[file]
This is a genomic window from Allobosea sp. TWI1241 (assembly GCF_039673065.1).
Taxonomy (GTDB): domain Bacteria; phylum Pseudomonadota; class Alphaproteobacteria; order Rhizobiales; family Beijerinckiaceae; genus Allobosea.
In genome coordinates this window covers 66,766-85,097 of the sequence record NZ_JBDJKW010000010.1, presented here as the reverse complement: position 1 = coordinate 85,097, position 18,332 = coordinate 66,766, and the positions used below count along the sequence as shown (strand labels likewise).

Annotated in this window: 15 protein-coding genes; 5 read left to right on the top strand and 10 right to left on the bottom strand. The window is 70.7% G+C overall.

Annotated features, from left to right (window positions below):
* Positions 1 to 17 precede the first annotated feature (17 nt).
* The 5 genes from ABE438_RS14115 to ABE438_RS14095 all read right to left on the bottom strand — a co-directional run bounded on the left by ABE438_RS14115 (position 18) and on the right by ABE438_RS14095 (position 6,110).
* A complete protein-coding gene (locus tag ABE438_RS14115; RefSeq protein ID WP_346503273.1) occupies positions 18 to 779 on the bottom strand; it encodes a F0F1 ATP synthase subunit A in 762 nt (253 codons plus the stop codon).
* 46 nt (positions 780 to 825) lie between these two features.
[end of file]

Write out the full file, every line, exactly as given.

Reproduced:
This is a genomic window from Allobosea sp. TWI1241 (assembly GCF_039673065.1).
Taxonomy (GTDB): domain Bacteria; phylum Pseudomonadota; class Alphaproteobacteria; order Rhizobiales; family Beijerinckiaceae; genus Allobosea.
In genome coordinates this window covers 66,766-85,097 of the sequence record NZ_JBDJKW010000010.1, presented here as the reverse complement: position 1 = coordinate 85,097, position 18,332 = coordinate 66,766, and the positions used below count along the sequence as shown (strand labels likewise).

Annotated in this window: 15 protein-coding genes; 5 read left to right on the top strand and 10 right to left on the bottom strand. The window is 70.7% G+C overall.

Annotated features, from left to right (window positions below):
* Positions 1 to 17 precede the first annotated feature (17 nt).
* The 5 genes from ABE438_RS14115 to ABE438_RS14095 all read right to left on the bottom strand — a co-directional run bounded on the left by ABE438_RS14115 (position 18) and on the right by ABE438_RS14095 (position 6,110).
* A complete protein-coding gene (locus tag ABE438_RS14115; RefSeq protein ID WP_346503273.1) occupies positions 18 to 779 on the bottom strand; it encodes a F0F1 ATP synthase subunit A in 762 nt (253 codons plus the stop codon).
* 46 nt (positions 780 to 825) lie between these two features.